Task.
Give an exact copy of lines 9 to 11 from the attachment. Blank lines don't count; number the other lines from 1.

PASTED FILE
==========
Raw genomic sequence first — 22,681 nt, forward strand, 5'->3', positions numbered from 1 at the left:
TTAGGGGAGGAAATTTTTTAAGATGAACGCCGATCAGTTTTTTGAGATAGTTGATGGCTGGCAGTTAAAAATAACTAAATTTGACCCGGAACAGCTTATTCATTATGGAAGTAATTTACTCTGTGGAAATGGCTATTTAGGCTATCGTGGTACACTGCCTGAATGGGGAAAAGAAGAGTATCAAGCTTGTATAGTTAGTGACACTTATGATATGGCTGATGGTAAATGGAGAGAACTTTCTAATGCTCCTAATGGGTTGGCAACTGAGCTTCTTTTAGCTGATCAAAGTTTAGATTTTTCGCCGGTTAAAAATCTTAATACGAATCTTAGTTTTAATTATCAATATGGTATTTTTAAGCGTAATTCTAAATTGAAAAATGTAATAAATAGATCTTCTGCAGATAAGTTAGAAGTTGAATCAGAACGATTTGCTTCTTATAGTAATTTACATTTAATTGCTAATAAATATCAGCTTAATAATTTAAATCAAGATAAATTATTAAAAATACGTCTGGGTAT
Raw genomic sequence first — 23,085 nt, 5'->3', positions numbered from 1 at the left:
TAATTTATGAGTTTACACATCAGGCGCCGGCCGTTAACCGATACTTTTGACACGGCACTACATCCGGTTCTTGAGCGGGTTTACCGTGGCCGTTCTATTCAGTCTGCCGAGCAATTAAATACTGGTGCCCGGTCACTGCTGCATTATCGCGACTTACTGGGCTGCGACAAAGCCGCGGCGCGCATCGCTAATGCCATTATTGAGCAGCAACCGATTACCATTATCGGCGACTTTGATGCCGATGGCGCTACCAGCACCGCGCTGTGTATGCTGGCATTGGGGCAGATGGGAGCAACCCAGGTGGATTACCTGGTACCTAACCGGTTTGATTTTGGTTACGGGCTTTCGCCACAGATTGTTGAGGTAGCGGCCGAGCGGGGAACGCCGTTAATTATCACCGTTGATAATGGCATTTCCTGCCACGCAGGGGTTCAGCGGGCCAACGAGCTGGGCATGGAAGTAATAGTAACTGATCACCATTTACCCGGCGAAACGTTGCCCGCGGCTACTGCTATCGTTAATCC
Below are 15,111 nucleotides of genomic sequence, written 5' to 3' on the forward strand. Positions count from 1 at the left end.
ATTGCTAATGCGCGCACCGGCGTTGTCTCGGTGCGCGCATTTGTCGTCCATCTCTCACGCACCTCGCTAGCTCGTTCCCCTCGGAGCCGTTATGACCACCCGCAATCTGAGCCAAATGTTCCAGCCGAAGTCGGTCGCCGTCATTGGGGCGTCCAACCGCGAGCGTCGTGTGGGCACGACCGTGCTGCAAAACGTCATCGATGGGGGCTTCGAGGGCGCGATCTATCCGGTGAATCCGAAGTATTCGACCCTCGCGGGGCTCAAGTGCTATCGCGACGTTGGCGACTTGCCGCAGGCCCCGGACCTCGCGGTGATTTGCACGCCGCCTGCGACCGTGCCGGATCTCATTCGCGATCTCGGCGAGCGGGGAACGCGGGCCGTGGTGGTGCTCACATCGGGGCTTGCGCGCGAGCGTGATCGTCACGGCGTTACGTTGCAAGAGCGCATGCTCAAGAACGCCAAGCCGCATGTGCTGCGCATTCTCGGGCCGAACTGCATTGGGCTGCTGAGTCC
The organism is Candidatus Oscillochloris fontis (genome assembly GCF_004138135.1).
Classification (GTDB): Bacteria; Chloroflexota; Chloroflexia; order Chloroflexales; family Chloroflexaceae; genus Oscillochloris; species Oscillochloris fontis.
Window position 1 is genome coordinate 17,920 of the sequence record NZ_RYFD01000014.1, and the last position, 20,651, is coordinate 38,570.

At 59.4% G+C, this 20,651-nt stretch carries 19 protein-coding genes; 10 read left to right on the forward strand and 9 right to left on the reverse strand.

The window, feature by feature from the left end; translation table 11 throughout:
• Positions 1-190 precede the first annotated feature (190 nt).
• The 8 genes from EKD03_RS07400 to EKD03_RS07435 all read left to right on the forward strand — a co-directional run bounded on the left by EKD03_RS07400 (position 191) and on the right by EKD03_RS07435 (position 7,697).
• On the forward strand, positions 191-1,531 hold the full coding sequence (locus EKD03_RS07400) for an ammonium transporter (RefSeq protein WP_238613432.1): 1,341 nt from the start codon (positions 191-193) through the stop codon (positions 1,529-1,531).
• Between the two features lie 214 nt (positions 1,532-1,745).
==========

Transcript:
Window position 1 is genome coordinate 17,920 of the sequence record NZ_RYFD01000014.1, and the last position, 20,651, is coordinate 38,570.

At 59.4% G+C, this 20,651-nt stretch carries 19 protein-coding genes; 10 read left to right on the forward strand and 9 right to left on the reverse strand.

The window, feature by feature from the left end; translation table 11 throughout: